Indian Poultry Industry faces certain problems (On Farm Feed Plants)

Dr. S.K. Maini

The actual farm problems  responsible for the in-efficiency, poor  performance  and financial losses are never discussed in any of the conferences, meetings and the farmers get together’s.

Rice mill for a processing

A well designed Feed Mixing Unit

Lot of thinking and investment goes into designing, construction, deciding equipment and machinery, their placements, testing and operations. Experts and specialists are involved at every step, during the construction period.

Once completed, the situation drastically changes, most on farm feed plants are handled by a supervisor,  assisted by few labourers, who hardly think of anything except producing the feed for next 2 to 3  days, in all types of weather conditions, throughout the year. They are always under pressure to ensure that feed is available to all the age groups in every shed on the farm and associated farms, (chicks and grower units located elsewhere or other layer units ) on regular basis.

The problems, lies in the poorly designed feed plant building, ill-ventilated, very rarely cleaned, full of dust and cobwebs,  free flying birds, variety of rodents and  insects etc., that are always present and continue the damage,  already done by the fungus to the ingredients before they reached the feed plant storage area, to begin with.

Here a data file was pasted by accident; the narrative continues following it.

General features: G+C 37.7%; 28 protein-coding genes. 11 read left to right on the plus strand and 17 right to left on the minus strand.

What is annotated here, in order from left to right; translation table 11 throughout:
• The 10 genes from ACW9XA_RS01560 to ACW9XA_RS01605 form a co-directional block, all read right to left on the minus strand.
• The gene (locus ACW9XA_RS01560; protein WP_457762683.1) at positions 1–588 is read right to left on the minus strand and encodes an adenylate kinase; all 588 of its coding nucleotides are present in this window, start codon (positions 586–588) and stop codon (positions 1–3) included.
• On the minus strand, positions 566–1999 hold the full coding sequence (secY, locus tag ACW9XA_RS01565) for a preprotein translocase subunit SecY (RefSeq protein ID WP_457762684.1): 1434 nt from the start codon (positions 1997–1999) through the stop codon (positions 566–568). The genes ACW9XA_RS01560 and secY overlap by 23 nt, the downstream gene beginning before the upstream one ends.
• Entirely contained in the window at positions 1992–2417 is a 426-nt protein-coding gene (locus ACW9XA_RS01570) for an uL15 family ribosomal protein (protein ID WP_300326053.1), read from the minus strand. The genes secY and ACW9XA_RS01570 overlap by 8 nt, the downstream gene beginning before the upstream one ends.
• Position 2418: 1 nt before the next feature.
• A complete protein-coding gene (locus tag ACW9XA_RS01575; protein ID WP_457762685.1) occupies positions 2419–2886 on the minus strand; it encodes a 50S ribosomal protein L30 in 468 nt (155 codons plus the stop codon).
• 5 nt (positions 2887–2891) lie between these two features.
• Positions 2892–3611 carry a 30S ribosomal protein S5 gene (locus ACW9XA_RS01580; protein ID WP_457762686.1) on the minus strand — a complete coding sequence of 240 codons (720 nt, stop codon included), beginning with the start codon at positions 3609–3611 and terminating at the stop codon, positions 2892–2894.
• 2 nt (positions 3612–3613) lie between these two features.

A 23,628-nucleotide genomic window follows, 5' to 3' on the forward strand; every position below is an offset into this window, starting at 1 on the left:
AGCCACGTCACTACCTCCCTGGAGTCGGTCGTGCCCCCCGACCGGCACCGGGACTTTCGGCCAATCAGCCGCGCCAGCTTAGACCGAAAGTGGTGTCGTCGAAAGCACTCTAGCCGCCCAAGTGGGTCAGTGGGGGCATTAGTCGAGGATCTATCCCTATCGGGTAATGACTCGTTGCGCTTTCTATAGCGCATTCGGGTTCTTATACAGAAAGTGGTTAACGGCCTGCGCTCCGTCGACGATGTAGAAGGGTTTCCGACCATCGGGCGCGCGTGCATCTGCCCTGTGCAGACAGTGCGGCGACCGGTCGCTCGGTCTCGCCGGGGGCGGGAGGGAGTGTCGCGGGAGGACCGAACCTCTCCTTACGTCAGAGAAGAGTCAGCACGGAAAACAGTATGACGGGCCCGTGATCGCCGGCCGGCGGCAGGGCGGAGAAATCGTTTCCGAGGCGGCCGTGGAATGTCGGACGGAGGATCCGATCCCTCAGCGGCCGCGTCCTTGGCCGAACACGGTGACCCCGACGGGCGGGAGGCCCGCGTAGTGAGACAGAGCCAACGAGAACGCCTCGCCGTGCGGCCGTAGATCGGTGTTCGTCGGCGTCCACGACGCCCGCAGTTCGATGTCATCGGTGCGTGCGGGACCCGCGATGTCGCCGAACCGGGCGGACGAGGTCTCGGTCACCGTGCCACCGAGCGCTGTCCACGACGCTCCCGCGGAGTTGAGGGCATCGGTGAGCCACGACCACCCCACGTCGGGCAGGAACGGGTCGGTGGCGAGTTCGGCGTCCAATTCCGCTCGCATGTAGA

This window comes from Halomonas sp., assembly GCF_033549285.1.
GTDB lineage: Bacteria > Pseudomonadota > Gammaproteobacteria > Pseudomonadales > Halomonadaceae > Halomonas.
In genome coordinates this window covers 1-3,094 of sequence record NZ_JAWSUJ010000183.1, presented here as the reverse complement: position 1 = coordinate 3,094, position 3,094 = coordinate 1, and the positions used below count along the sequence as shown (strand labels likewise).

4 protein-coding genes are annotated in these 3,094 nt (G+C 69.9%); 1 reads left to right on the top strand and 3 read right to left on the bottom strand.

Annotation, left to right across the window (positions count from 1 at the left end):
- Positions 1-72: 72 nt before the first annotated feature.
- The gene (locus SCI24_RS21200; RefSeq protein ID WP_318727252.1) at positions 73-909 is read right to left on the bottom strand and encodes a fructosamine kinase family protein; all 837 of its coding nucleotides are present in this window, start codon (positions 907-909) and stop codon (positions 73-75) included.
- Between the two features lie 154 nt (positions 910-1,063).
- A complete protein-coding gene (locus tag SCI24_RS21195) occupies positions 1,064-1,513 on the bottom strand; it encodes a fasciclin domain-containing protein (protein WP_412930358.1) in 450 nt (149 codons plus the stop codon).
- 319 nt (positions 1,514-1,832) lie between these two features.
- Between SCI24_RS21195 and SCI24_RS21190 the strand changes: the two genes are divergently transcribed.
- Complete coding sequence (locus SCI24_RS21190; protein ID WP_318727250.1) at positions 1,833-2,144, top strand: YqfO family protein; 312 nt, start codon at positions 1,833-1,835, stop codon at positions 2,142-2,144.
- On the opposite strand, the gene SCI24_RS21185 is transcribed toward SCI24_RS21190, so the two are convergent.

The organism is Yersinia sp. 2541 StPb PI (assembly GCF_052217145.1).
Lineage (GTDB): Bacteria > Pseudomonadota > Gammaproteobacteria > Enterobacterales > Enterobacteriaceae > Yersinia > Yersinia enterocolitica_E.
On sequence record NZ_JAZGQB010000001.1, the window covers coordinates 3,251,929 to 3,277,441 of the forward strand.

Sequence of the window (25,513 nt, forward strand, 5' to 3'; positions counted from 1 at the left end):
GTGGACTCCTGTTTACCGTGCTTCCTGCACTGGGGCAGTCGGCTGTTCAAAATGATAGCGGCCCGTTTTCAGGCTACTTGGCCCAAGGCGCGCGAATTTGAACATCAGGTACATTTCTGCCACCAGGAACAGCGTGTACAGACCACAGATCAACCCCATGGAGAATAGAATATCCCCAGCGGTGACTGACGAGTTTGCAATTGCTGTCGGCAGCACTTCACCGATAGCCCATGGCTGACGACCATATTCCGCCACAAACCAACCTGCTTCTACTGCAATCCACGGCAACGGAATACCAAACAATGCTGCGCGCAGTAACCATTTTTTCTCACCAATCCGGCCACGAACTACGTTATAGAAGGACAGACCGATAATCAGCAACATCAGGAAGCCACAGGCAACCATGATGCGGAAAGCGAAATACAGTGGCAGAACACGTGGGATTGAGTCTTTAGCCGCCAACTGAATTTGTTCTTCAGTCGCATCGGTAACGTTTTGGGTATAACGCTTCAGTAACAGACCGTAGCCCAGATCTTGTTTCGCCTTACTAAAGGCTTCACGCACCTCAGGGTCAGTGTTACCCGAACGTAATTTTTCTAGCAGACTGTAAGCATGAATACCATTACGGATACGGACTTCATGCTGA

Feed Silo’s or Bins outside the Poultry house with connecting Auger’s

The Auger’s carrying feed from the Storage Silo’s or Bins at the feed plant to the Shed Storage Silo’s or Bins,  and from the Bins to the feed distribution trolleys inside the sheds and all connecting augers are never washed, cleaned and sanitised. There is no cleaning system in place for this very important farm activity.

Proper feed storage is required and is essential for good performance, the use of poor storage facilities will lead to deterioration of feed quality. Which  in turn, will result in poor growth, malnutrition, health problems  related to mycotoxins and possibly high mortality on the farms. All the above mentioned, decrease farm production, profitability and viability.